The $21 million upgrade includes a new fountain and seating areas, but D.C. officials say overnight camping by unhoused people will not be allowed.
In an image more than a decade in the making, D.C. and federal officials on Friday cut the ribbon on the newly renovated Franklin Park, hailing the $21 million upgrade as a boon to one of the largest expanses of green space in downtown D.C.
The renovations to the 189-year-old park — which was last fixed up in 1935 — include a new central fountain, winding paths, a children's play area, new tree cover and seating areas, improved stormwater managed, and a soon-to-be-completed pavilion that will eventually host a cafe.
While D.C. paid for the project, merely getting to the point that renovations could happen took years of work. Because Franklin Park is federal property, Congress had to approve a bill allowing the city to enter into agreements with the National Park Service to upgrade and manage federal parks throughout D.C., an effort that was led by Del. Eleanor Holmes Norton and hailed by city leaders on Friday.
"Urban parks are special and they need a lot of attention... and the District wants that job," said D.C. Mayor Muriel Bowser, who also predicted the new space would become a destination — "a place for residents and visitors to enjoy and for workers to retreat to." Echoing that sentiment, Norton called the new Franklin Park "an oasis."
Bowser and Norton have worked in recent years to turn over control of a number of sites in D.C. from federal to local agencies, including the RFK stadium campus and the city's three golf courses.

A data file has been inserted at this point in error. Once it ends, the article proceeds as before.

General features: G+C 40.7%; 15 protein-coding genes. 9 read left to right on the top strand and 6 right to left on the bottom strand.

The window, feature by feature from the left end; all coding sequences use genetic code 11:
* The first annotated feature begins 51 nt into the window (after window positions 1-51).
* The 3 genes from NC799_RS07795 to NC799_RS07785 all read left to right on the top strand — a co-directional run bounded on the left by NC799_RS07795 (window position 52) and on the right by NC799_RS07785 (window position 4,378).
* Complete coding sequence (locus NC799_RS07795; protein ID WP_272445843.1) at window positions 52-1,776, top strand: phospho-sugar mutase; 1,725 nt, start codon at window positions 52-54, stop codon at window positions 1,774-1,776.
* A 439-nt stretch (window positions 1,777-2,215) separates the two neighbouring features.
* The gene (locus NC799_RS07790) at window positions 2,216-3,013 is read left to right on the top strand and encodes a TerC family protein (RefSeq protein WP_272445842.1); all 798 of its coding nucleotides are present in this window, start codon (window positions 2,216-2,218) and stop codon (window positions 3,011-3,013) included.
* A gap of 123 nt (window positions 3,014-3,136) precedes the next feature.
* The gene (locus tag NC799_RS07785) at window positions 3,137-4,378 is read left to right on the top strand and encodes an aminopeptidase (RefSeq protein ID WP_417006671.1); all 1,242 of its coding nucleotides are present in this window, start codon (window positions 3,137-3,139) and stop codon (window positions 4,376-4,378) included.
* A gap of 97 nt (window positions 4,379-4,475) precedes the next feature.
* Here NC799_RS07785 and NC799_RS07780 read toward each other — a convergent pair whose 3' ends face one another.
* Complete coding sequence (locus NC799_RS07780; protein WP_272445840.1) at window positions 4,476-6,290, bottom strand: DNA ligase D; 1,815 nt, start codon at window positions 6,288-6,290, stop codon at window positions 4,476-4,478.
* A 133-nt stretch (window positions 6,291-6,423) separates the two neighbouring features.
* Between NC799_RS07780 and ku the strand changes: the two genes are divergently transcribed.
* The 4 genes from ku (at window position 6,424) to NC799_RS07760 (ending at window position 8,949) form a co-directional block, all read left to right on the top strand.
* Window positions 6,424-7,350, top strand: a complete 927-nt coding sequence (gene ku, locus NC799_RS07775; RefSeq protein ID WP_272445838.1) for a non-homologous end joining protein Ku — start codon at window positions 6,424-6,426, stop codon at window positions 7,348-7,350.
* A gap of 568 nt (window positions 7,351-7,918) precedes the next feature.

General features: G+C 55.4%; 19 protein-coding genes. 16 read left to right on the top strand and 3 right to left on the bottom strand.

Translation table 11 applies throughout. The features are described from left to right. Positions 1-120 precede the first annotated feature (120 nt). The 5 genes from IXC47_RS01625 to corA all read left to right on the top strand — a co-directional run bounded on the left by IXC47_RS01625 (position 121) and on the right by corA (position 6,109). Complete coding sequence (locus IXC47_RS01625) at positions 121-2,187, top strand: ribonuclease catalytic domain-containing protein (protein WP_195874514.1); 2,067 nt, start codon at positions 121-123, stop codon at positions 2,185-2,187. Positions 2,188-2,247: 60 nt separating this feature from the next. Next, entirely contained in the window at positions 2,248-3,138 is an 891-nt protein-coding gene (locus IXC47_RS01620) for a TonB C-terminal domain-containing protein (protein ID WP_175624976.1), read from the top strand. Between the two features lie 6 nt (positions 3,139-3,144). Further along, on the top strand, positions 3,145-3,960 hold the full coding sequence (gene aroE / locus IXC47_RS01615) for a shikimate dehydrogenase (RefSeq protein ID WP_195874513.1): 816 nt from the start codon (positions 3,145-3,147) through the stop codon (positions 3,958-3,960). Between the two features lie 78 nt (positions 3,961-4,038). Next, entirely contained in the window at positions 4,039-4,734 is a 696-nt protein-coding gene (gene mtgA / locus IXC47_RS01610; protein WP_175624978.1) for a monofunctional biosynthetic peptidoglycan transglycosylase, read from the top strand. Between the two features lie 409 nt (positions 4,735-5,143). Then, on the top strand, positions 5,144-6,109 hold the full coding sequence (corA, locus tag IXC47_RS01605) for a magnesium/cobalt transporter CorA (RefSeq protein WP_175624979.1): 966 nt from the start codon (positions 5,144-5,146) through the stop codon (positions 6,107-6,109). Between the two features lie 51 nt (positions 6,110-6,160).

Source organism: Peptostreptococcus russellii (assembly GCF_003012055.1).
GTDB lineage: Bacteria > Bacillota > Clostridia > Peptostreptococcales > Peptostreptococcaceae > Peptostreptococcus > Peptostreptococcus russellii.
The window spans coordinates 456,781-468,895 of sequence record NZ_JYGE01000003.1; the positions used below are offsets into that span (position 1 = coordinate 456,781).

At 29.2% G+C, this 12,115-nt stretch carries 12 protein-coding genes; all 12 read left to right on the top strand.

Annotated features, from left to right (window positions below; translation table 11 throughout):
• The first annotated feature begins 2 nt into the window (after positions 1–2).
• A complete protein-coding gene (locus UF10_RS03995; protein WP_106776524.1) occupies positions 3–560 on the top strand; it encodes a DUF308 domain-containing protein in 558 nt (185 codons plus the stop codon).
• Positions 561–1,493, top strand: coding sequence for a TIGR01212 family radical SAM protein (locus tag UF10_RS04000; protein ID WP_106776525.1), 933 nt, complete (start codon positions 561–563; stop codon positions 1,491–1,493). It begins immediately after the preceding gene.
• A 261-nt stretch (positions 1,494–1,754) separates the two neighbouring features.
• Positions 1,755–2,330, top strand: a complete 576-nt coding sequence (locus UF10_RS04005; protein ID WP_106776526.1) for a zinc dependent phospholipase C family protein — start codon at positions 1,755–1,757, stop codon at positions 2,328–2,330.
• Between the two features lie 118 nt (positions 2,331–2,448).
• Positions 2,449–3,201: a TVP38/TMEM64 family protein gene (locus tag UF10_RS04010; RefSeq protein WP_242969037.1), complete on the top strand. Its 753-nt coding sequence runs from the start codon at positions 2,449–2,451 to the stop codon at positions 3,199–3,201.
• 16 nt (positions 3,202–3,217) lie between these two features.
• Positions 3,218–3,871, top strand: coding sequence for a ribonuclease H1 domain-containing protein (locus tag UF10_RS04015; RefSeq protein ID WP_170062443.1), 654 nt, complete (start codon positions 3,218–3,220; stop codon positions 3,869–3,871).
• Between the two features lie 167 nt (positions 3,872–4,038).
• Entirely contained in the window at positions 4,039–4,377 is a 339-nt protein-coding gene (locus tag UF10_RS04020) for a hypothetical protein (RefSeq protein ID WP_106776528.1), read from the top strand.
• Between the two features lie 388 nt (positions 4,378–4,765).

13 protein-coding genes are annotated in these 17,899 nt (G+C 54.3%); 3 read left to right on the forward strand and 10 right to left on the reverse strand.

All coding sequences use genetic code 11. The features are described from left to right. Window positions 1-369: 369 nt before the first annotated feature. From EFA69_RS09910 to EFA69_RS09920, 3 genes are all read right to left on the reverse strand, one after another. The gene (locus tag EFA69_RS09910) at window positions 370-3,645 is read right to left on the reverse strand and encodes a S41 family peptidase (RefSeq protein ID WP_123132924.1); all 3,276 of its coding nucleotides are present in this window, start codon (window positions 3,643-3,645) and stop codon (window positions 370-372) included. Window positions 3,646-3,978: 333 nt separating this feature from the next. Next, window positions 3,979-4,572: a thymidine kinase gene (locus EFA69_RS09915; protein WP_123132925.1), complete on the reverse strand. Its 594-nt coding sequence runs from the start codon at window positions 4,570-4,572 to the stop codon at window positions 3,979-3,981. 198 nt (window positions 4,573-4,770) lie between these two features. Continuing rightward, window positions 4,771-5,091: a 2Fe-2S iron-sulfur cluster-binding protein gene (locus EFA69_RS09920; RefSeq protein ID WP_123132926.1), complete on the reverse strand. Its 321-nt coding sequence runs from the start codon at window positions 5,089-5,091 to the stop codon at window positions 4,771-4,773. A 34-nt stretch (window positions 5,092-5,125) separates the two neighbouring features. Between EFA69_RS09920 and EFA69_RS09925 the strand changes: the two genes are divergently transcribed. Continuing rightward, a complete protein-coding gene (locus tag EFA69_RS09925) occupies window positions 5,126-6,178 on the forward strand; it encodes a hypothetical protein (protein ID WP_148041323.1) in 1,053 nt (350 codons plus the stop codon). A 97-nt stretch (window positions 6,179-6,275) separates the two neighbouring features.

Still, some activists and advocates expressed concern since the renovations began last year that Franklin Park would be no longer be a destination for people experiencing homelessness. In the past, unhoused individuals would sleep in the park, and homeless groups would offer meals and other services there. New signs prominently posted around the park warn that camping will not be allowed.
"I don't like it," said Olivia Chase, who lives in Mt. Vernon Square and came to the ribbon-cutting. "Some of it is personal, because I am a recovering alcoholic. I just know that but by the grace of God I could have to pitch a tent somewhere. Or my grandson. I just don't believe in pouring water on drowning people."
Neil Albert, president of the Downtown D.C. BID, which will manage the park, stressed that his group would continue working to connect individuals experiencing homelessness to services. He added that a day-services center exists nearby, and that the BID's trained staff always strived to help people get shelter.
Jeff Reinbold, the superintendent of National Mall and Memorial Parks, said NPS would defer to the BID in handling unhoused people, but said that the U.S. Park Police could arrest and remove anyone trying to camp in the park. "We do have the legal ability to do that, but it is not our desire," he said.
For her part, Bowser said enforcing a no-camping rule would ensure both that the park would remain open and usable by all and that unhoused people get access to shelter and services. (The city has launched a related pilot program to close three encampments by offering housing to residents.)
"Camping is not permitted in the District of Columbia. Anybody who is going to suggest that dealing with encampments and homelessness is a simple solution is unfamiliar with human behavior and the very intense needs of the individuals who choose to live in the street," Bowser said Friday. "We provide shelter for people who are homeless. We are going to work with every one of our services to make sure people avail themselves of those services. ... We have a duty to ensure that all of the parks can be used by all of the people."
This story is from DCist.com, the local news website of WAMU.